A SANS Institute study performed in late 2015 and released earlier this year revealed IT security budgets have risen in a number of different industries including health care, government, financial services and technology. In terms of expenditure breakdowns, these organizations put their capital primarily on services and products capable of protecting data - both theirs and their clients' - keeping abreast of regulatory compliance and cutting back on breaches, in that order.
Additionally, respondents also indicated a need for dedicated IT professionals among their ranks with skills and experience in application security. In part, this represents yet another culture change in enterprise IT - perhaps not an outright change, but at least a large tweak - and a valuable opportunity for organizations that have previously embraced silo-smashing DevOps workflows for more agile enterprise IT.
You know DevOps. Now get ready for DevSecOps.
What is DevSecOps?
Like DevOps, DevSecOps represents the joining of once disparate enterprise IT factions. "Security" now finds a seat next to Development and IT Operations teams.
DevOps aims to preserve architectural functionality in software while boosting agility through a continuous delivery model, and the addition of security as a benchmark signifies a new standard of accountability in tech-minded industries. DevOps also focuses primarily on user-facing concerns, of which data and network security are still high. DevSecOps, however, takes the management of security matters to a whole new level, making a configuration's integrity as vital to a sound development process as speed and flexibility.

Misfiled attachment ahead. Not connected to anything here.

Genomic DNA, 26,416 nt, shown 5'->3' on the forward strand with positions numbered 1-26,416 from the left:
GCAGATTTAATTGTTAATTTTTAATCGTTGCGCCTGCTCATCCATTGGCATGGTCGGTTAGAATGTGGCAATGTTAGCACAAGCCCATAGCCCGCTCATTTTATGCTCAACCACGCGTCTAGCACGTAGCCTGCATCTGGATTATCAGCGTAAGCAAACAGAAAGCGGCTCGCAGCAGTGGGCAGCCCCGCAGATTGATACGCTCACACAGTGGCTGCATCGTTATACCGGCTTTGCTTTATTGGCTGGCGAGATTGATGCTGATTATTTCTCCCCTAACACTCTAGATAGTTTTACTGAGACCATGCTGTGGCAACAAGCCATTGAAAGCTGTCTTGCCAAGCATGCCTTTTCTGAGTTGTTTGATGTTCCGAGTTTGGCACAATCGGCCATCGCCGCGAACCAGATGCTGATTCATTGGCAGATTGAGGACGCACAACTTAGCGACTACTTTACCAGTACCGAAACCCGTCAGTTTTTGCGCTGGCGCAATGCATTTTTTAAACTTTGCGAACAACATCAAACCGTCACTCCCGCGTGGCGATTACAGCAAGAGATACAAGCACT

Although this augmentation of enterprise IT operations appears slight, adopting organizations may need to invest in tools and resources applicable to these expanded considerations for security during the DevOps workflow - unless they already integrated an advanced change management offering, such as ChangeGear, into the mix. What do DevOps-friendly change management suites have to offer burgeoning DevSecOps service management standards?
Centralized and Transparent Workflow
When change advisory boards approve a proposal for development, many different IT professionals will need to investigate workflow status during and performance metrics after the finalized change releases. Instead of scouring spreadsheets, customizable dashboards give DevSecOps teams the power to glean actionable information fast.
And because of the centralized pipeline created upon adopting advanced change management processes, security professionals will know exactly where to look the first time for the information they need, saving labor costs and potentially the sanctity of ITSM.
Curtailing Inside Threats
Security personnel are charged with not only monitoring the kinds of change enacted within a given network, but the actions undertaken to perform those changes effectively. Introducing new code or updates into a configuration could cause other areas to become vulnerable to breach.
As such, advanced change management technology allows change advisory boards and DevSecOps professionals to automate impact analysis using a CMDB. In this risk-free asset repository, technicians can check proposed changes against current configurations to ensure stability.
Nothing beats a paper trail when it comes to auditing change workflow - except maybe a paperless paper trail.
ChangeGear change management software documents all steps performed along a given change process according to parameters set by the DevSecOps team. These logs help organizations stay compliant. Moreover, in a worst case scenario, these digital "bread crumbs" let change teams retrace their steps to resolve internal issues, as well as double check their actions to ensure uniformity and alignment with best practices.